Poor Bumiller! She’d like to say if the brainy Hare is on-target. But she can’t, because the record is still incomplete! In this manner, she manages to avoid discussing the startling report from her very own paper. And by the way, that suggestive phrase—“the selective memories of participants”—may give us a hint of the lines she’s now getting from her handlers inside the Oval.

No, Manning’s memo isn’t a memory; it was written in real time. But is it “selective?” We suppose one could say that. After all, Manning may have misunderstood what was said at various times in the meeting. And of course, there is no videotape against which his “selective” account can be compared. But Bumiller outdoes even herself with her bowdlerized effort today. We now have an amazingly good idea of what went on at the time she discuses. But her handlers don’t want Times readers to know about that, and Bumiller—wonderfully “selective” as always—omits the thing they mustn’t hear.

It’s amazing to think that the New York Times keeps putting this absolute crap into print—and that Bumiller’s nonpareil efforts gets so little notice from those who critique today’s press.

CORN GETS IT RIGHT: By way of contrast, be sure to read David Corn’s superb re-checking of Bob Woodward’s Bush at War (offered here by The Huffington Post). In his book, Woodward gives an account of that January 31 meeting between Bush and Blair; Corn has gone back to compare Woodward’s best-selling account with the real-time account which has now come from Manning. This is superb work by Corn, and it should be widely discussed. But don’t be surprised if it isn’t.

PIMPING OLBERMANN: We’re not quite as high on Keith Olbermann as many other Dem/lib types are. Yes, he’s clever, but his presentations on Countdown are often weak, and the hour-long program is simply larded with fluff, tomfoolery and filler. (His choice of guests tends to be weak and repetitive.) For our money, when Olbermann started doing a daily hour on ESPN radio last fall, the decision seemed sadly typical. Hosting an hour-long cable news show is a great honor—and a great responsibility. But for many with Millionaire Pundit Values, one great gig just isn’t enough. Where’s Olbermann when he ought to be prepping for Countdown? Oh yeah! He’s on ESPN, wasting his time with Dan Patrick. Every time we see a weak Countdown segment, we recall where our host has been.

For that reason, we think it’s worth considering one passage from Howard Kurtz’s eek-a-mouse profile of Olbermann in today’s Post. Playing the role of perfect parrots, many activist liberal sites have recently been pimping propaganda about Countdown’s wondrous success in the ratings. But uh-oh! The presentations have been rather selective. Here is Krutz’s account:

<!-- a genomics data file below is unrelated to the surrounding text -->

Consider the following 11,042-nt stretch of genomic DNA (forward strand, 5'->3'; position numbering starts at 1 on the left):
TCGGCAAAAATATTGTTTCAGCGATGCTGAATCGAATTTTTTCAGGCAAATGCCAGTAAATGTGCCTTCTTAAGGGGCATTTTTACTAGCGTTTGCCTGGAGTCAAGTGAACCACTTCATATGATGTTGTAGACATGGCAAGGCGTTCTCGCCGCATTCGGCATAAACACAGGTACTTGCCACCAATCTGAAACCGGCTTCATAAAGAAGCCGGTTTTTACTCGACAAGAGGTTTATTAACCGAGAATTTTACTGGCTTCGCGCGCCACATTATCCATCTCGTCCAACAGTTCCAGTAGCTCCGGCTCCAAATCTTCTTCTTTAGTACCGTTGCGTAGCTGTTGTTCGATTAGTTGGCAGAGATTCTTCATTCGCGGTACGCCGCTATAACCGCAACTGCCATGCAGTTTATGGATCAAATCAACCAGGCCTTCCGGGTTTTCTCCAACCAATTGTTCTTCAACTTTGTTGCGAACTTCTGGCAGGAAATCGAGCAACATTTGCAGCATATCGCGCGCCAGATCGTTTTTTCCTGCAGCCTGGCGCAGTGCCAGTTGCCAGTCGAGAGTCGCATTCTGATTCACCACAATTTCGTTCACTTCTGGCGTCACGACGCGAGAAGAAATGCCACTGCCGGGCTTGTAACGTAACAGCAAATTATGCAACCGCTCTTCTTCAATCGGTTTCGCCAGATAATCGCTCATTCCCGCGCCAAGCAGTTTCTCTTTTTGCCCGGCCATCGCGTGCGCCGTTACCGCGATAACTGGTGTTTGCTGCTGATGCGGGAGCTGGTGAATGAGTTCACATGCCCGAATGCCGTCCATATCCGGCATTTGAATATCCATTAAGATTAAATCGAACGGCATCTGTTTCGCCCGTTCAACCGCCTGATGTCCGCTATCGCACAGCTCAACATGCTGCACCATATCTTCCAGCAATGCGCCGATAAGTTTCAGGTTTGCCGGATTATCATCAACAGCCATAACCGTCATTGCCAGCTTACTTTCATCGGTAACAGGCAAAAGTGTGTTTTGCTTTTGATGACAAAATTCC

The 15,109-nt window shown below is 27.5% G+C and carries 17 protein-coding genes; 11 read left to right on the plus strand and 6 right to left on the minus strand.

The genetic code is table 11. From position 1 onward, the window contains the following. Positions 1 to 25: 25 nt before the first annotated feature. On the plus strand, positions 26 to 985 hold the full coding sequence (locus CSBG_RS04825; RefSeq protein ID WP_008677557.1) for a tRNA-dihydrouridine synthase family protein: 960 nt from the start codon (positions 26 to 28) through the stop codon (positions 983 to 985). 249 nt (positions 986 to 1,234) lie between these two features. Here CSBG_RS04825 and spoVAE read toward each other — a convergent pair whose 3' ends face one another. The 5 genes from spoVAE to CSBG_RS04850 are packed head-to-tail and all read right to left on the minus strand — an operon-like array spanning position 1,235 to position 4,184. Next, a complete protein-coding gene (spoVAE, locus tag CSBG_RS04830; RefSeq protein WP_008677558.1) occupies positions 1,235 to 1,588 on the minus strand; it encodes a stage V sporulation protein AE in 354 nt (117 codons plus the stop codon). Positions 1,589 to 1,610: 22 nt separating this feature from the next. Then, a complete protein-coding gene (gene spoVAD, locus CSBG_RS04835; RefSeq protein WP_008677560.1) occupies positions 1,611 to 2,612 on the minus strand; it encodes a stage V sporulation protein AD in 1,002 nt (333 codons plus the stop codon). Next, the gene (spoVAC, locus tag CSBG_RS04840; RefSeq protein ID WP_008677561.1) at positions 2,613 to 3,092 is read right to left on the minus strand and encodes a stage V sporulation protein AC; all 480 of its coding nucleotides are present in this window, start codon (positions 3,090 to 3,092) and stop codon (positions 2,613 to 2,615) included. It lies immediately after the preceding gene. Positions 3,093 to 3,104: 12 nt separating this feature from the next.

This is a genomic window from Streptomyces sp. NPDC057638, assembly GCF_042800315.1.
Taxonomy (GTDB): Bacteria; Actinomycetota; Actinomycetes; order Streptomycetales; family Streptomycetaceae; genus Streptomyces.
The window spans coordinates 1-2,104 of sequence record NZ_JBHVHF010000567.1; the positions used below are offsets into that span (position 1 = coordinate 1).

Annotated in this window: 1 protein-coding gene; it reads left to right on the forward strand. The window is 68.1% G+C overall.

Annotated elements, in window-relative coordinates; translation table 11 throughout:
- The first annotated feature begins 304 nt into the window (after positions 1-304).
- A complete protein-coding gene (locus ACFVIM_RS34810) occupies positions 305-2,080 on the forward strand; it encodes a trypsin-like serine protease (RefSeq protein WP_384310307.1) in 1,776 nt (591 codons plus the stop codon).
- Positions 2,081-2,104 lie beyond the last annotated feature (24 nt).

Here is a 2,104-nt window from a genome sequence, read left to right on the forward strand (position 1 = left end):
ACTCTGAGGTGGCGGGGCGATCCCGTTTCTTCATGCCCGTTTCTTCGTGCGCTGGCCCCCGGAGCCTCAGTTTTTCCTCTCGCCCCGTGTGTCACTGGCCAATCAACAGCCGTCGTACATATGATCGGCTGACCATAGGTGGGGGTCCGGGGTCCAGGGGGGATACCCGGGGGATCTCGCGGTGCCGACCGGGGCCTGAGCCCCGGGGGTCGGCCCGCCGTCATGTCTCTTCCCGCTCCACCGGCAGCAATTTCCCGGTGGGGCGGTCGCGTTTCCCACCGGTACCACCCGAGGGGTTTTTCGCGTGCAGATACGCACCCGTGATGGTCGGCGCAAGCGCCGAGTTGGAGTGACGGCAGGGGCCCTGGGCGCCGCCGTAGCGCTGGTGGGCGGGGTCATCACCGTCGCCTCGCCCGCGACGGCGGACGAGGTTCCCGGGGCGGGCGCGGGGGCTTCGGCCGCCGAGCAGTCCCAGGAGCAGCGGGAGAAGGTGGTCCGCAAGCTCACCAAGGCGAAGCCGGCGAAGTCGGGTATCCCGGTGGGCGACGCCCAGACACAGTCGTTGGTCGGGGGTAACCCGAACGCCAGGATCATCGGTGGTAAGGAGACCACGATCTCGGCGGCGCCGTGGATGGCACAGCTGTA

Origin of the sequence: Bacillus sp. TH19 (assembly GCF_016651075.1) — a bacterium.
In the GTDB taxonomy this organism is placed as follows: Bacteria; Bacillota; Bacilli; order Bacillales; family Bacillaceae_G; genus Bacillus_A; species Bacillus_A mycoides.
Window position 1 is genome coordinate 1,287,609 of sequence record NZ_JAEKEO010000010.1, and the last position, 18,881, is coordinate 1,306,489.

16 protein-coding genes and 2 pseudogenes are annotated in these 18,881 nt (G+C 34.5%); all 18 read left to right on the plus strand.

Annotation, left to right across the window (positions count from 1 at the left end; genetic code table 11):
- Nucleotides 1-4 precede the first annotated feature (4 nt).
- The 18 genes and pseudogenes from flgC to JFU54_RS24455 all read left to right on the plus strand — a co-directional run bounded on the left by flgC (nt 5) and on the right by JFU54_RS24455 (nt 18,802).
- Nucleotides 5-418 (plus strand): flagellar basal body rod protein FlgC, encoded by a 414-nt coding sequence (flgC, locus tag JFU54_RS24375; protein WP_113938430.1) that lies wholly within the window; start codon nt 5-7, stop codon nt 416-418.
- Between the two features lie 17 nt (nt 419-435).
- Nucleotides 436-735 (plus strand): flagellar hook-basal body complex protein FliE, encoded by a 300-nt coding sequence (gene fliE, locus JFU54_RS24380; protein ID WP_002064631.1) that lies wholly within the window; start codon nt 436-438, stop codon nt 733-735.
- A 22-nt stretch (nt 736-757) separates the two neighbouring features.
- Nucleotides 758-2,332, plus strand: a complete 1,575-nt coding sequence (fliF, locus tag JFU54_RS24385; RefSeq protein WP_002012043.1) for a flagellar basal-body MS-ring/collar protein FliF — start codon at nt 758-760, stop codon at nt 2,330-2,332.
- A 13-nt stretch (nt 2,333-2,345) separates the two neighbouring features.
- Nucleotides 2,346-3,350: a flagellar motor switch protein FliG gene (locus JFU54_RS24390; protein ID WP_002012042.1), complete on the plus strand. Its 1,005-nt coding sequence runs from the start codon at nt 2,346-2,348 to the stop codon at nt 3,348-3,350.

KURTZ (4/3/06): "Countdown" is still in third place among the cable news networks—Fox's "O'Reilly Factor" dominated the first quarter, with 2.26 million viewers, followed by CNN's Paula Zahn with 632,000 and Olbermann with 404,000. But the MSNBC show boasts of a 41 percent jump over last year among viewers age 25 to 54, edging CNN in that category.
Yes, MSNBC has been boasting about that “jump over last year” among certain viewers. But good God! Olbermann is still getting crushed by Paula Zahn, who stages the most fatuous program on television. And he’s getting massively crushed by O’Reilly—not that you’d know it from reading the crap that our activist libs have churned out.

Olbermann’s program is often lazy and weak—but the activist sites are eager to pimp it. They’re willing to settle for tiny, small crumbs—and to treat you like rubes in the process.

FOR THE RECORD: If you want the facts on Olbermann’s triumph, here’s Matea Gold’s report in the L. A. Times:

GOLD (3/29/06): The folks at MSNBC's Secaucus, N.J., headquarters had something to smile about Tuesday. For the first time in almost five years, the third-place cable news channel had a prime-time victory to crow about, albeit a small one: "Countdown With Keith Olbermann" beat CNN's "Paula Zahn Now" in the key 25- to 54-year-old advertising demographic in the first quarter of 2006, according to Nielsen Media Research.

The MSNBC show drew an average of 164,000 viewers in that demographic to CNN's 156,000, as Olbermann, who has been engaged in a colorful feud with Fox News' Bill O'Reilly, enjoyed an increase of 25% in total viewers compared with this point last year.